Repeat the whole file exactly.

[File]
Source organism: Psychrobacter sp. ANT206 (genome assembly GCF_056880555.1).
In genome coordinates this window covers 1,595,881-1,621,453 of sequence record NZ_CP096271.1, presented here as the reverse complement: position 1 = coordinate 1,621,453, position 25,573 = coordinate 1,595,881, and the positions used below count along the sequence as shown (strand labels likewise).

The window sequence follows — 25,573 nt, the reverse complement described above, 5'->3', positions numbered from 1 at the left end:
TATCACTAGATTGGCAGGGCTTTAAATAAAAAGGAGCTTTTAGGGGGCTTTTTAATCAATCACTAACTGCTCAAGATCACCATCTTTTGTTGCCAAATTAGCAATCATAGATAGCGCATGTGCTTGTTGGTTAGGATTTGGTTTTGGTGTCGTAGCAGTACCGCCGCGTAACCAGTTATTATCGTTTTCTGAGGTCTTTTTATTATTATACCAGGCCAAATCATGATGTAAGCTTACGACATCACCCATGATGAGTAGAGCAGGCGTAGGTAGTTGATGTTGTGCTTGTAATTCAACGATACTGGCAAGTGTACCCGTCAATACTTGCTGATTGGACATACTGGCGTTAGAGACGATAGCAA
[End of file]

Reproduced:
Source organism: Psychrobacter sp. ANT206 (genome assembly GCF_056880555.1).
In genome coordinates this window covers 1,595,881-1,621,453 of sequence record NZ_CP096271.1, presented here as the reverse complement: position 1 = coordinate 1,621,453, position 25,573 = coordinate 1,595,881, and the positions used below count along the sequence as shown (strand labels likewise).

The window sequence follows — 25,573 nt, the reverse complement described above, 5'->3', positions numbered from 1 at the left end:
TATCACTAGATTGGCAGGGCTTTAAATAAAAAGGAGCTTTTAGGGGGCTTTTTAATCAATCACTAACTGCTCAAGATCACCATCTTTTGTTGCCAAATTAGCAATCATAGATAGCGCATGTGCTTGTTGGTTAGGATTTGGTTTTGGTGTCGTAGCAGTACCGCCGCGTAACCAGTTATTATCGTTTTCTGAGGTCTTTTTATTATTATACCAGGCCAAATCATGATGTAAGCTTACGACATCACCCATGATGAGTAGAGCAGGCGTAGGTAGTTGATGTTGTGCTTGTAATTCAACGATACTGGCAAGTGTACCCGTCAATACTTGCTGATTGGACATACTGGCGTTAGAGACGATAGCAA